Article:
Apple Inc., the Cupertino giant, faces yet another lawsuit. This one got filed against the tech giant for the feature enabling automatic switch over to mobile data in its new iOS 9, which automatically routes the device over to mobile data when Wi-Fi connectivity goes weak.
The feature called “Wi-Fi assist” which is designed to give Apple iPhone users a smooth and consistent experience while using the internet turned out to be troublesome for Apple iPhone users. Some Apple iPhone users are delighted that Wi-Fi assist enables them to stay online even when they enter the Wi-Fi dead zone, others particularly with limited data usage plans are running massive mobile data bills. However, the company has included some restrictions on the feature such as it won’t work when users are on data roaming in another country. Moreover, not all apps are supported by this feature.
The main function of the Wi-Fi assist feature is to sense when there are issues with the wireless network the phone is connected to and instantly switch the device over to mobile data without popping any notification for the user. As a result, the users continue using their mobile data believing they are using the Wi-Fi network.
The feature of Wi-Fi assist was enabled, by default, for Apple iPhone users once they upgraded to iOS 9. Consequently, the users began incurring huge and unexpected spike in their mobile data bills. To disable the feature, the users had to go through their settings (Mobile data> Wi-Fi assist) something users did not discover until receiving that first fat cellphone bill.
Now, Apple has been slapped with a class-action lawsuit on October 23, 2015, alleging the company did not warn users sufficiently that the new Wi-Fi Assist feature in iOS 9 will, by default, switch to use data from their cellular plan when Wi-Fi connectivity is low. As a result, the plaintiffs received surprisingly big mobile data bills.
The complaint has been filed by a California couple William Scott Phillips and Suzanne Schmidt Phillips who allege that new features of Wi-Fi assist caused them to use more cellular data than expected. The complaint claims that users who do not understand how Wi-Fi assist functions or even know that it exists, unknowingly used more mobile data than expected, thereby leading to exorbitant mobile data bills. The new class-action lawsuit demands reimbursement from the company for any overages.
The overall amount in the controversy exceeds $5 million, says the complaint. The lawsuit also alleges that Apple did not clarify the working of the feature properly until after initial complaints. It was much later that Apple updated its website to explain that users may use more mobile data when Wi-Fi assist feature is turned on but that this should only be a small percentage more than the previous usage.
The lawsuit asserts that this is not enough. According to the complainants, the update came late and still tones down the possible consumption a user could bill. An average user uses iPhone for streaming videos and music and for running other applications, which consume a considerable amount of data.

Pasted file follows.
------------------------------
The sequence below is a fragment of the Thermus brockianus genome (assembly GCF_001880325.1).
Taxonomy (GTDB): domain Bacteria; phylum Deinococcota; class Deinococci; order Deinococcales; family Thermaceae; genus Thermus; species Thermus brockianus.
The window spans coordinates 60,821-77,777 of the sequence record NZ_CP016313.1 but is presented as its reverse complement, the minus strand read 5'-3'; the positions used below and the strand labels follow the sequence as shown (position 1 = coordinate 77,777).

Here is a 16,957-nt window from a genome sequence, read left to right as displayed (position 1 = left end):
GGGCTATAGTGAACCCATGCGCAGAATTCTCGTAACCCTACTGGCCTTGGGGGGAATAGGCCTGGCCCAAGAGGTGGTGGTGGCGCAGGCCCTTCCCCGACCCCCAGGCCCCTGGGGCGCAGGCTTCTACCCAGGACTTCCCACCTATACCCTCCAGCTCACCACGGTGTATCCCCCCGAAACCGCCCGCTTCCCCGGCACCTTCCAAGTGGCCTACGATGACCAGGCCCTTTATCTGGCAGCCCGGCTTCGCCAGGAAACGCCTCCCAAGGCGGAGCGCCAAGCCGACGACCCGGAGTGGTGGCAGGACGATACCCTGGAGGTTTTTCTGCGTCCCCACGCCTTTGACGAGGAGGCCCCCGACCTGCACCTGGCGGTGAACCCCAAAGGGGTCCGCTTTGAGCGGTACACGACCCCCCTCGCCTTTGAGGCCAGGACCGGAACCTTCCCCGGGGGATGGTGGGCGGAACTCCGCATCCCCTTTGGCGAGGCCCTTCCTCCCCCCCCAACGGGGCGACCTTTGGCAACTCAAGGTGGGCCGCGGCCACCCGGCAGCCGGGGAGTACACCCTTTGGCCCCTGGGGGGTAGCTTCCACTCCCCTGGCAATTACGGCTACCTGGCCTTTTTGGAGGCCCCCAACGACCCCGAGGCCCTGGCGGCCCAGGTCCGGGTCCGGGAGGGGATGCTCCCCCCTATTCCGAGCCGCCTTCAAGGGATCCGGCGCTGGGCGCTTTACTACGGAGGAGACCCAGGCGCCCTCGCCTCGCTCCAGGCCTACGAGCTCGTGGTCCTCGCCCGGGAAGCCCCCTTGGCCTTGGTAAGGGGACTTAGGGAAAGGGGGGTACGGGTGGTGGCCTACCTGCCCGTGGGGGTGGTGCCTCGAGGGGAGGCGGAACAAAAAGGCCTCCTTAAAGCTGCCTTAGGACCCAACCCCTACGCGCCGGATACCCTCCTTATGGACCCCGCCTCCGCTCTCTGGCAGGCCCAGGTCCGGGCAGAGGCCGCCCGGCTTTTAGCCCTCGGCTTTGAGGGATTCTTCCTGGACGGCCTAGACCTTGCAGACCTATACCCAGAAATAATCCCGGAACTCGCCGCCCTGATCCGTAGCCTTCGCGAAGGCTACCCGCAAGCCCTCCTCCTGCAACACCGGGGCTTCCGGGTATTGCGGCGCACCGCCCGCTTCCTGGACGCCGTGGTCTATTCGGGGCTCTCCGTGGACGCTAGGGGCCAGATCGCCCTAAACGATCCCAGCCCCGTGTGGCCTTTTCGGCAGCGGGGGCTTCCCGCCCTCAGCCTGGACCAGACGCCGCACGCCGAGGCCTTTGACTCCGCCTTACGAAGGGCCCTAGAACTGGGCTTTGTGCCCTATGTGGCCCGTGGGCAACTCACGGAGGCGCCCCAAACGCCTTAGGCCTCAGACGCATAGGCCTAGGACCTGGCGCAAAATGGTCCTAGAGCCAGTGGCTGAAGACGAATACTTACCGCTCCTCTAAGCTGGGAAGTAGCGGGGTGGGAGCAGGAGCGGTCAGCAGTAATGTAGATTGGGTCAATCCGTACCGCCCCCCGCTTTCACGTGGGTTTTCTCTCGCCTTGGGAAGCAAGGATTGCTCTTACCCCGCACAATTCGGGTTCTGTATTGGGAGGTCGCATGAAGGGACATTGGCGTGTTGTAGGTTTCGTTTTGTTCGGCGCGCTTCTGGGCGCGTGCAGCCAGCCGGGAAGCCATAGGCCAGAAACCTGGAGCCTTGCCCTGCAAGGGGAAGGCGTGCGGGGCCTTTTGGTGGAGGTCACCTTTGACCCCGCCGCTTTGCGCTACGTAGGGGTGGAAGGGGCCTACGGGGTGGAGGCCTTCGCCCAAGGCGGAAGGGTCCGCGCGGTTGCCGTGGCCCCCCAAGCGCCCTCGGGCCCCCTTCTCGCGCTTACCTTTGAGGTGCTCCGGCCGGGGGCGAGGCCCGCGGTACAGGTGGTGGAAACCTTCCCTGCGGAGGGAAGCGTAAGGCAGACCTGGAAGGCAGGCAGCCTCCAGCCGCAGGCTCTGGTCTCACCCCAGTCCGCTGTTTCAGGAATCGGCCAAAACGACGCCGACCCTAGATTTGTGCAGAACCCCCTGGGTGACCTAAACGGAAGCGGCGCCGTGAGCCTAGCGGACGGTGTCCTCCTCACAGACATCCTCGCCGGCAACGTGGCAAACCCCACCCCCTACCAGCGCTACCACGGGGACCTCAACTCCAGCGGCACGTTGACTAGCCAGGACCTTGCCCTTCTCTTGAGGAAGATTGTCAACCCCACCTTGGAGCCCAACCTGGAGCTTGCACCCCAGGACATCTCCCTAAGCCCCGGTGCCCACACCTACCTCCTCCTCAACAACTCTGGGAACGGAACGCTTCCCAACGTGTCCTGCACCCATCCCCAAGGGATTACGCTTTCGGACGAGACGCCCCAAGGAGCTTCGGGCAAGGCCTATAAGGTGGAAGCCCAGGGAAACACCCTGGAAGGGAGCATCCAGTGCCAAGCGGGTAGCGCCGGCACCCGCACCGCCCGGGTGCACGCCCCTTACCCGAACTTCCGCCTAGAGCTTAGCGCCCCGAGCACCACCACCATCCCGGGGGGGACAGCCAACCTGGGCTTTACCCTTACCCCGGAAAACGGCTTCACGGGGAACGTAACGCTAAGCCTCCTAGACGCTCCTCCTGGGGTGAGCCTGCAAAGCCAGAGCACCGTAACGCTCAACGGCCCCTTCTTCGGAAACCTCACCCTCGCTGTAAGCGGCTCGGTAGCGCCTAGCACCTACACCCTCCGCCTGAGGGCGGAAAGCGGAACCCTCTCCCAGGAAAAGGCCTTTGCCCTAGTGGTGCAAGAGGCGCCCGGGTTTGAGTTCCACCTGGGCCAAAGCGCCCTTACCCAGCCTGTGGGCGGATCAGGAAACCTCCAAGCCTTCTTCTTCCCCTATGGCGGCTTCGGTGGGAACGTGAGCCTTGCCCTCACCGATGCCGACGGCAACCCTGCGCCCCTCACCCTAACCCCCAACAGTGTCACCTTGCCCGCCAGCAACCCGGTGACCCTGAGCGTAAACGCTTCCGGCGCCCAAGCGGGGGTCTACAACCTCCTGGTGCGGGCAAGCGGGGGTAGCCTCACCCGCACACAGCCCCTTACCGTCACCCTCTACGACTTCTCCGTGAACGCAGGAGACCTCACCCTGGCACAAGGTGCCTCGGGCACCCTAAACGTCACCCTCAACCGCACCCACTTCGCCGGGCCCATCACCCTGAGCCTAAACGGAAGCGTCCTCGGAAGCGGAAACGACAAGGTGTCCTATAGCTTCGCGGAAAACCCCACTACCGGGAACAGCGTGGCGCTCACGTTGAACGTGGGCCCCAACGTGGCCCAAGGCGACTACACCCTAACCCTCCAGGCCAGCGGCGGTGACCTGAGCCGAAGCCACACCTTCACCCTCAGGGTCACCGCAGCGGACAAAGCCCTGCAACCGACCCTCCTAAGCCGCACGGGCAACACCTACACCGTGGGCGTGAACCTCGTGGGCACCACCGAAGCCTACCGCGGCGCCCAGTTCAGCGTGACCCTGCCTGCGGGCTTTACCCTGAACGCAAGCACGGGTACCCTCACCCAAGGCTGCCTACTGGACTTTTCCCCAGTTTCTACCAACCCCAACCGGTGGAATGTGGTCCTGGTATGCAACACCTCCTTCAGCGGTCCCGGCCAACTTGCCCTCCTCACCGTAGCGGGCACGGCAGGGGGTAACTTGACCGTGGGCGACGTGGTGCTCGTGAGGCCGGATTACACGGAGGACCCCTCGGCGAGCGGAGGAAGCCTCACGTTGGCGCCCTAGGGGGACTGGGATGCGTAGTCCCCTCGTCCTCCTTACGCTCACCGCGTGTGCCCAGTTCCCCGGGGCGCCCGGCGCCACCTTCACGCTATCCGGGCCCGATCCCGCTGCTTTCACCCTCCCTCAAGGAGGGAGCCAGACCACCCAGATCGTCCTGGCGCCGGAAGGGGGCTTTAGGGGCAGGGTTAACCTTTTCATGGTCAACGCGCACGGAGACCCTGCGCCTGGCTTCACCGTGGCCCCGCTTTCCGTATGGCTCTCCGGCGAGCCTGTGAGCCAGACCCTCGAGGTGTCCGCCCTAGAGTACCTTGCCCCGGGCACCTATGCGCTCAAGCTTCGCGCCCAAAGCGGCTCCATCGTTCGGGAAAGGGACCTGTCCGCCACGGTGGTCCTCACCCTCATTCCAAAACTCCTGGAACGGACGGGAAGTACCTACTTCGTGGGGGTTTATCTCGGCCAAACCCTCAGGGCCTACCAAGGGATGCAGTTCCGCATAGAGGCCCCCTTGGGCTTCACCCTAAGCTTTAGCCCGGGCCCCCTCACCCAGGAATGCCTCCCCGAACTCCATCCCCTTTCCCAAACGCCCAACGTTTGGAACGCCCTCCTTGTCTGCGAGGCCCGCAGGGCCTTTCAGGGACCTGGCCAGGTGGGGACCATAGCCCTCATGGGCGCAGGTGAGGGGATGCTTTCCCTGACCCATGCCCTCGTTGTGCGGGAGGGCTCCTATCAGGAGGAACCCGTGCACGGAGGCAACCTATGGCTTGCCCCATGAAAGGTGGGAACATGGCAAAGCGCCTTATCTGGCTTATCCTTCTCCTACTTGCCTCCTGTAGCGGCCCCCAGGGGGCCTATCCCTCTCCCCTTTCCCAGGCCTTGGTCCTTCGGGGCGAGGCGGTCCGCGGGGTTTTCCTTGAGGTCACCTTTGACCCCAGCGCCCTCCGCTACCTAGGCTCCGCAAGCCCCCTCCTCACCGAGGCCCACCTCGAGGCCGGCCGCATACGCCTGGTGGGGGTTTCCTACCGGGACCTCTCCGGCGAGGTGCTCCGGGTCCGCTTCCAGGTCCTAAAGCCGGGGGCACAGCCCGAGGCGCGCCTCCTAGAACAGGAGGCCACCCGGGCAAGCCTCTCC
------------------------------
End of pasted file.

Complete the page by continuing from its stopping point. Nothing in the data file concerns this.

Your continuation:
The suit states, “Defendant’s above corrective action, however, still downplays the possible data overcharges a user could incur. Reasonable and average consumers use their iPhones for streaming of music, videos, and running various applications — all of which can use significant data. Defendant’s corrective statement does not disclose any basis for its conclusion that an average consumer would not see much increase in cellular usage.”
The suit was filed individually for the Phillips and on behalf of other users who had to pay alarmingly high bills. The complaint says that there is “no warning or disclosure when the phone switches from Wi-Fi to cellular data.”Though the lawsuit does not disclose the exact damages the plaintiffs incurred, but it does allege that plaintiffs and other Apple iPhone users were deceived about Wi-Fi Assist’s mobile data usage. In the $5 million lawsuits, the plaintiffs have accused Apple of violating California’s Unfair Competition Law, the state’s law to prevent false advertising and negligent misinterpretation.
The feature had received a mixed response from users since its debut along with iOS 9 in mid-September. Several reports and blogs called it a double-edged sword referring to its pros and cons. Some iPhone users reported about the new feature on social media while some iPhone users questioned on Apple’s support forum to confirm if the reports were accurate.
Apple is not the only company that sports a feature similar to Wi-Fi assistance. HTC, Samsung, and LG have a similar feature on their handsets, too. Samsung’s feature is called Smart Network Assist. However, no Android phone manufacturers have come across a similar lawsuit.
Although there is no guarantee that the lawsuit will be successful but if it does, it would bear huge financial liability for Apple Inc. But, even Apple’s competitors would not want the company to lose owing to a similar feature in their phones. If Apple is penalized for paving to incur huge bills for iPhone users, other smartphone manufacturers are likely to receive legal notices soon as well.
To disable the feature, users can open the Settings app, go to cellular and then toggle the feature off. Users can also opt for changing individual app settings and disable mobile data for apps, which consume a significant amount of data. This can completely solve the problem by identifying Wi-Fi dead zones in the house and then troubleshooting to experience glitch-free internet surfing on Apple iPhones and other devices.